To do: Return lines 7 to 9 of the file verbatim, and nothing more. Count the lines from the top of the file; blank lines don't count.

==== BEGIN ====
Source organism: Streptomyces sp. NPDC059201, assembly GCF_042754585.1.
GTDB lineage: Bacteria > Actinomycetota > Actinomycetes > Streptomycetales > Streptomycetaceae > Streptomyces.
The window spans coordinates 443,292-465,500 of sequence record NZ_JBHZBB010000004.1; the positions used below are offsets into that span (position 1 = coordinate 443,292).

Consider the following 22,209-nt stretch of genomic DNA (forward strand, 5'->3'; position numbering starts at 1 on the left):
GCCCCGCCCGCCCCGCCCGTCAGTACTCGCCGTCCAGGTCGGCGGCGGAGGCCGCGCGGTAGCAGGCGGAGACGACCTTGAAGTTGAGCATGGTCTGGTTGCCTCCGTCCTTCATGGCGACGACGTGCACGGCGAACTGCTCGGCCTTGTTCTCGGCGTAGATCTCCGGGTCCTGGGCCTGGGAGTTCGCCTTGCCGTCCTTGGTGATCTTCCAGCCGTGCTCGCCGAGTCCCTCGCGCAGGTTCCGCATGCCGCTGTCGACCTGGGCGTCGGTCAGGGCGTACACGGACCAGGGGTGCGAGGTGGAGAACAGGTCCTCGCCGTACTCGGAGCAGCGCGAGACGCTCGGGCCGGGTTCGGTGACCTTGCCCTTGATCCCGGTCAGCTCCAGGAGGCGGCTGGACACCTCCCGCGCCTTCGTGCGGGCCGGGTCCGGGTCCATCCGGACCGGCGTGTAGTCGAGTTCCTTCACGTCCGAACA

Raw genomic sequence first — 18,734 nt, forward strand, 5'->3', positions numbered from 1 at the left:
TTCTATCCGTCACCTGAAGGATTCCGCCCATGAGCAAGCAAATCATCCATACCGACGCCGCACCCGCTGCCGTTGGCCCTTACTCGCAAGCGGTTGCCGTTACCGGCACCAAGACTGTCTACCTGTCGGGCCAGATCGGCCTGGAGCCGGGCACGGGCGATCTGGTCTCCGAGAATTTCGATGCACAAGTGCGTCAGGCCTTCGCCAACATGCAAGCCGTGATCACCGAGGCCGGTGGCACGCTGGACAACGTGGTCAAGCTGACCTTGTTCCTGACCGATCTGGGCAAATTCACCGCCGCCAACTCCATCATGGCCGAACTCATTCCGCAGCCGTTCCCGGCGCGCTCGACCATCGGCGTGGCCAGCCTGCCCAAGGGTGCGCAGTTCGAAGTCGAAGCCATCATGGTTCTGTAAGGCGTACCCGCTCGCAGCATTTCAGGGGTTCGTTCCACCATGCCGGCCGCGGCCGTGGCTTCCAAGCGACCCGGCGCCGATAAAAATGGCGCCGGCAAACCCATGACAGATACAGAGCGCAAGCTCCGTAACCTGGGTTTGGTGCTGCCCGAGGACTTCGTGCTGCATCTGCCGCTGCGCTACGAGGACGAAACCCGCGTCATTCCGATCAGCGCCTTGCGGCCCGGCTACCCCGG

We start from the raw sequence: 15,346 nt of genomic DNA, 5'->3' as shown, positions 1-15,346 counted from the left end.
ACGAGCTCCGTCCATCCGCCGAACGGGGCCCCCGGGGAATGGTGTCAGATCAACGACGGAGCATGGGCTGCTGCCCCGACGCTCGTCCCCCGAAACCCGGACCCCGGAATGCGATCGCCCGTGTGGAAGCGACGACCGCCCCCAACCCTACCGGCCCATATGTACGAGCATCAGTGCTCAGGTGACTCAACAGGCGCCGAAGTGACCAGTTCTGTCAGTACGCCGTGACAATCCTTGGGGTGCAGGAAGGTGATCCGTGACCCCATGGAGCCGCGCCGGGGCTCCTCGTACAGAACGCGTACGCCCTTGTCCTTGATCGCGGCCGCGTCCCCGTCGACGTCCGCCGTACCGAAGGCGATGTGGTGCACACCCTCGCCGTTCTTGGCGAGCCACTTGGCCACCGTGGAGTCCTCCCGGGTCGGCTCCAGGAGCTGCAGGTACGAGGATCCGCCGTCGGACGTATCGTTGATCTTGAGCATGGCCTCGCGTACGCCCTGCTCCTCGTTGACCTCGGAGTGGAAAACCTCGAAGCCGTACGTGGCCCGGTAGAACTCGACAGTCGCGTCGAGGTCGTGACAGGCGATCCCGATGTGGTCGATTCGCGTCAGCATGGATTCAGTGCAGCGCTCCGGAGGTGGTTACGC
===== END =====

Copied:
TTCTATCCGTCACCTGAAGGATTCCGCCCATGAGCAAGCAAATCATCCATACCGACGCCGCACCCGCTGCCGTTGGCCCTTACTCGCAAGCGGTTGCCGTTACCGGCACCAAGACTGTCTACCTGTCGGGCCAGATCGGCCTGGAGCCGGGCACGGGCGATCTGGTCTCCGAGAATTTCGATGCACAAGTGCGTCAGGCCTTCGCCAACATGCAAGCCGTGATCACCGAGGCCGGTGGCACGCTGGACAACGTGGTCAAGCTGACCTTGTTCCTGACCGATCTGGGCAAATTCACCGCCGCCAACTCCATCATGGCCGAACTCATTCCGCAGCCGTTCCCGGCGCGCTCGACCATCGGCGTGGCCAGCCTGCCCAAGGGTGCGCAGTTCGAAGTCGAAGCCATCATGGTTCTGTAAGGCGTACCCGCTCGCAGCATTTCAGGGGTTCGTTCCACCATGCCGGCCGCGGCCGTGGCTTCCAAGCGACCCGGCGCCGATAAAAATGGCGCCGGCAAACCCATGACAGATACAGAGCGCAAGCTCCGTAACCTGGGTTTGGTGCTGCCCGAGGACTTCGTGCTGCATCTGCCGCTGCGCTACGAGGACGAAACCCGCGTCATTCCGATCAGCGCCTTGCGGCCCGGCTACCCCGG

We start from the raw sequence: 15,346 nt of genomic DNA, 5'->3' as shown, positions 1-15,346 counted from the left end.
ACGAGCTCCGTCCATCCGCCGAACGGGGCCCCCGGGGAATGGTGTCAGATCAACGACGGAGCATGGGCTGCTGCCCCGACGCTCGTCCCCCGAAACCCGGACCCCGGAATGCGATCGCCCGTGTGGAAGCGACGACCGCCCCCAACCCTACCGGCCCATATGTACGAGCATCAGTGCTCAGGTGACTCAACAGGCGCCGAAGTGACCAGTTCTGTCAGTACGCCGTGACAATCCTTGGGGTGCAGGAAGGTGATCCGTGACCCCATGGAGCCGCGCCGGGGCTCCTCGTACAGAACGCGTACGCCCTTGTCCTTGATCGCGGCCGCGTCCCCGTCGACGTCCGCCGTACCGAAGGCGATGTGGTGCACACCCTCGCCGTTCTTGGCGAGCCACTTGGCCACCGTGGAGTCCTCCCGGGTCGGCTCCAGGAGCTGCAGGTACGAGGATCCGCCGTCGGACGTATCGTTGATCTTGAGCATGGCCTCGCGTACGCCCTGCTCCTCGTTGACCTCGGAGTGGAAAACCTCGAAGCCGTACGTGGCCCGGTAGAACTCGACAGTCGCGTCGAGGTCGTGACAGGCGATCCCGATGTGGTCGATTCGCGTCAGCATGGATTCAGTGCAGCGCTCCGGAGGTGGTTACGC